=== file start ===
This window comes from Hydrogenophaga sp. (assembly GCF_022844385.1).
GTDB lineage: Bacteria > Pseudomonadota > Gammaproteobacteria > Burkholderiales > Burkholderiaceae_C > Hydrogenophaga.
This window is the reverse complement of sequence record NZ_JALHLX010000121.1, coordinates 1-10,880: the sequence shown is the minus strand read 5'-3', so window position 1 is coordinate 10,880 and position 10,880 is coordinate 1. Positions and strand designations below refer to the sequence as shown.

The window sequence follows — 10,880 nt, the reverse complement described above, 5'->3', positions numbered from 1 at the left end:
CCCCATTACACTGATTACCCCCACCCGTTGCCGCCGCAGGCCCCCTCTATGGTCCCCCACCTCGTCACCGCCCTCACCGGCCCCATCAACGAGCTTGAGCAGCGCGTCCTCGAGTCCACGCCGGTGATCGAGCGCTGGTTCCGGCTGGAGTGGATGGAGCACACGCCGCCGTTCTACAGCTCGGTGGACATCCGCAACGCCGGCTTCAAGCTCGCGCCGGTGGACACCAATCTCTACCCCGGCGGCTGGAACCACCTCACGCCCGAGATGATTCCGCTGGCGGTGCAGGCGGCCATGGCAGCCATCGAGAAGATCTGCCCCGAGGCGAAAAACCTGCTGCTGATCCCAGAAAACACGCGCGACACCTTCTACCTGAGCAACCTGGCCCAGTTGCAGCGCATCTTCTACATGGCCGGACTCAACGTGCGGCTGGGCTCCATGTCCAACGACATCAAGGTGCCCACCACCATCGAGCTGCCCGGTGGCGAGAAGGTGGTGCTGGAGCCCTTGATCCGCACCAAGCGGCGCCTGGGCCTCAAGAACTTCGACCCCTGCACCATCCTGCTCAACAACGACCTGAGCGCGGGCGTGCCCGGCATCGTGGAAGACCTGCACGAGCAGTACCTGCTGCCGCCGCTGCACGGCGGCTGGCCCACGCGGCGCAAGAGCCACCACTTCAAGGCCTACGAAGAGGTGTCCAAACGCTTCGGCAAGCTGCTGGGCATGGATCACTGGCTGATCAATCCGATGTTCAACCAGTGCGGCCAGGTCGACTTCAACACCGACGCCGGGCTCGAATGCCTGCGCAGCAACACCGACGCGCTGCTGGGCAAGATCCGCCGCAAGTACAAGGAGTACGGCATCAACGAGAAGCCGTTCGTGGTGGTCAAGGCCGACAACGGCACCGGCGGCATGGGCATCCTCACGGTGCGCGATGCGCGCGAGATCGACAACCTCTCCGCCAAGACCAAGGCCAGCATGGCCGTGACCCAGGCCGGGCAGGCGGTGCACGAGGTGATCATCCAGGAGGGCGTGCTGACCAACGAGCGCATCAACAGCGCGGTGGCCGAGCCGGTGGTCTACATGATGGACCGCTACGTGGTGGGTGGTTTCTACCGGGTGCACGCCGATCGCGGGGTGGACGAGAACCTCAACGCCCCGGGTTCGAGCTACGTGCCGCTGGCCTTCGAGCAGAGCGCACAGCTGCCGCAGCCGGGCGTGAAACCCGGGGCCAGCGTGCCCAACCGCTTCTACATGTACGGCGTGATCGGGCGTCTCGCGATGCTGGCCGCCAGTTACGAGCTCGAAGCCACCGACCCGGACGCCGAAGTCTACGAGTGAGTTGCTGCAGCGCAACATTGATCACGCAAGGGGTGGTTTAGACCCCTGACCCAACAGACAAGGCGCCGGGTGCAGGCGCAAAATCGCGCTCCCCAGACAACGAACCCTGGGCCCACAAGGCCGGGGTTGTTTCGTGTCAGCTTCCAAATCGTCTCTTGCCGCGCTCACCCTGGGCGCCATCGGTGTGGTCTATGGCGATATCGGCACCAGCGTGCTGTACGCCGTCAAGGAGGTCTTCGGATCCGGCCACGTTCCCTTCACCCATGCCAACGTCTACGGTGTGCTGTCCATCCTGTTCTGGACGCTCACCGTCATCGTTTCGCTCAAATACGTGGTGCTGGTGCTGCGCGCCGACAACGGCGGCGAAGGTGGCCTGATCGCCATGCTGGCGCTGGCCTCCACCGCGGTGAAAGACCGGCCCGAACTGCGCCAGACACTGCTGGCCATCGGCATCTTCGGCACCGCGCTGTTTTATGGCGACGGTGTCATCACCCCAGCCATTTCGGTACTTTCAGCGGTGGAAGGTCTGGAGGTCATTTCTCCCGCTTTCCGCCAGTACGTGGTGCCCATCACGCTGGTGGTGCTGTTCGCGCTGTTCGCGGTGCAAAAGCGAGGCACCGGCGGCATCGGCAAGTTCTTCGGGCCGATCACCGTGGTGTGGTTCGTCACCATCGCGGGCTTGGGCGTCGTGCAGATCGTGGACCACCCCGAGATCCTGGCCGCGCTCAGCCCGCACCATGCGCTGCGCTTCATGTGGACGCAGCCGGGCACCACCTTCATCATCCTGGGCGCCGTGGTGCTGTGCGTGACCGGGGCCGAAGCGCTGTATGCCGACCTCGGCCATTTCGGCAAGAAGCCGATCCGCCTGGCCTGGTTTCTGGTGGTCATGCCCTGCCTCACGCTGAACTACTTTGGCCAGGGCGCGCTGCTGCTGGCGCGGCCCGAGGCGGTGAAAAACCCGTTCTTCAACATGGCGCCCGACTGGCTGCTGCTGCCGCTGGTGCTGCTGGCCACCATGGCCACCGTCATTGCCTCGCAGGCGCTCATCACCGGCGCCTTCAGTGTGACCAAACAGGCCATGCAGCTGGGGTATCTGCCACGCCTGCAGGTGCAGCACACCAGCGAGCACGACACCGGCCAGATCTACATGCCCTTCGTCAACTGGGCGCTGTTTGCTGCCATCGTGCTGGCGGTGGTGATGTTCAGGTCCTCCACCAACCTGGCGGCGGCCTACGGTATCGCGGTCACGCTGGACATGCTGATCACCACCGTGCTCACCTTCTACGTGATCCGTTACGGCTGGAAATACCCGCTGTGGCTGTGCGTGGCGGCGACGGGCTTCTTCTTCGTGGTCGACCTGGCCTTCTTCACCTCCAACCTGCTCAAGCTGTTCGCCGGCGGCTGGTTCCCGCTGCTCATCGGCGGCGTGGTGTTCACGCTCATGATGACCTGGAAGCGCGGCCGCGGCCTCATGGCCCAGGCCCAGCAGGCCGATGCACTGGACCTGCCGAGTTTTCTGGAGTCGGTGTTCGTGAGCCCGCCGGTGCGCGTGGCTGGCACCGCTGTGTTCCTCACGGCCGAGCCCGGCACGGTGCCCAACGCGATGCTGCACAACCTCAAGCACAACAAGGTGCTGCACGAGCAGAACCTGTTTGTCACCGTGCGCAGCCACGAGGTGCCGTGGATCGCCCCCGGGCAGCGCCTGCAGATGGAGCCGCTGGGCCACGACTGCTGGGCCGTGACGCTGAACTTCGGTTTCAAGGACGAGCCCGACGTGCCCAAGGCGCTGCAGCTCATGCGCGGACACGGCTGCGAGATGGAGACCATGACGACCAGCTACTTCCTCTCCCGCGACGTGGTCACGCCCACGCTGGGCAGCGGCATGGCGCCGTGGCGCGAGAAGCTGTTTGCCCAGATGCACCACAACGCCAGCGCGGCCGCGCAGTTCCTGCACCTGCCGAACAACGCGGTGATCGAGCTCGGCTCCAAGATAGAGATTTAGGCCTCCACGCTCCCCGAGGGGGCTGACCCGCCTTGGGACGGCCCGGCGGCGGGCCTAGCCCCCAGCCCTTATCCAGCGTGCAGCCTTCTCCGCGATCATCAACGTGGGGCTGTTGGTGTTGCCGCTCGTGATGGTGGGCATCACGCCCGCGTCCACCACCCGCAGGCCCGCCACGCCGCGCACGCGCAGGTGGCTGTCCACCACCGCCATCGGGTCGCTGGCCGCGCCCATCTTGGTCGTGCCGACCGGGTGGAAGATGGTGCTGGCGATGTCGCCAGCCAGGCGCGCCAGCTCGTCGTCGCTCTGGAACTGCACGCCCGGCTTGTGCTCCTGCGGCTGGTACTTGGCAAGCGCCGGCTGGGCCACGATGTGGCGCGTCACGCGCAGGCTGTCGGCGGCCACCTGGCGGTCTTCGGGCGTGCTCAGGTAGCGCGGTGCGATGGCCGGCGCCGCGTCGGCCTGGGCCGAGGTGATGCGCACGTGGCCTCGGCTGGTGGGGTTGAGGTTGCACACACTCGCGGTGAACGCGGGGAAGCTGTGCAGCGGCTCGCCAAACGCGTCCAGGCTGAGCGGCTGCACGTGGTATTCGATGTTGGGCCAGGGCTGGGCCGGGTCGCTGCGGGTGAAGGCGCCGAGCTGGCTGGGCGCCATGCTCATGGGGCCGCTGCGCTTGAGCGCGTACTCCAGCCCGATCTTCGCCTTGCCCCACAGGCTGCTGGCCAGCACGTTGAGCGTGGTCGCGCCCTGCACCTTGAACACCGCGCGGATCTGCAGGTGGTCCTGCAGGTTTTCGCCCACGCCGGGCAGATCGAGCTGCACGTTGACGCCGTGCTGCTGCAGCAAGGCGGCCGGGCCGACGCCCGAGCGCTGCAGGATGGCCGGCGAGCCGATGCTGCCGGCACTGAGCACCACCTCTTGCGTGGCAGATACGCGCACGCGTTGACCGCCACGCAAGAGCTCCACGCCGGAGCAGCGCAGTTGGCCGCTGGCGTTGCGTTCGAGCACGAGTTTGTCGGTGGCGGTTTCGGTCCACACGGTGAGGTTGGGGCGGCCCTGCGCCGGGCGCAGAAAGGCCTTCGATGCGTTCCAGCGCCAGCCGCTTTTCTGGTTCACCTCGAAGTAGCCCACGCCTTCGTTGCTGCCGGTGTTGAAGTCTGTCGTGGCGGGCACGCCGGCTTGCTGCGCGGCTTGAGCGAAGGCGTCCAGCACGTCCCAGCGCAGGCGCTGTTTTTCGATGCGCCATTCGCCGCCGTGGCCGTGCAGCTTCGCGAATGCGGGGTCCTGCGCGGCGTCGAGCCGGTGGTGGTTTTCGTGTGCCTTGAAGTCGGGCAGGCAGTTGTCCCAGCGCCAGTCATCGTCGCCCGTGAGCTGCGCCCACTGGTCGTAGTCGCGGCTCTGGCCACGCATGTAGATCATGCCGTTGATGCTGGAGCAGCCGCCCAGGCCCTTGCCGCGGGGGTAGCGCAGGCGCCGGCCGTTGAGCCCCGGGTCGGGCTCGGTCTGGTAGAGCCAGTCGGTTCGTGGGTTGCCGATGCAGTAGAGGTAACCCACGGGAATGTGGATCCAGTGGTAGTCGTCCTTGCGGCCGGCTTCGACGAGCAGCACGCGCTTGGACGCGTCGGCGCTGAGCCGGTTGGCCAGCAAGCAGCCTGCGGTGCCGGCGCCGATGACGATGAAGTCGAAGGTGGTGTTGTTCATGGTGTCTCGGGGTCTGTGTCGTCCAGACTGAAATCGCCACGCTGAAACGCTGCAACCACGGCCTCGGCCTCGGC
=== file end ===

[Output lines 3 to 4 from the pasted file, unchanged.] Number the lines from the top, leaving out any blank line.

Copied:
This window is the reverse complement of sequence record NZ_JALHLX010000121.1, coordinates 1-10,880: the sequence shown is the minus strand read 5'-3', so window position 1 is coordinate 10,880 and position 10,880 is coordinate 1. Positions and strand designations below refer to the sequence as shown.

The window sequence follows — 10,880 nt, the reverse complement described above, 5'->3', positions numbered from 1 at the left end: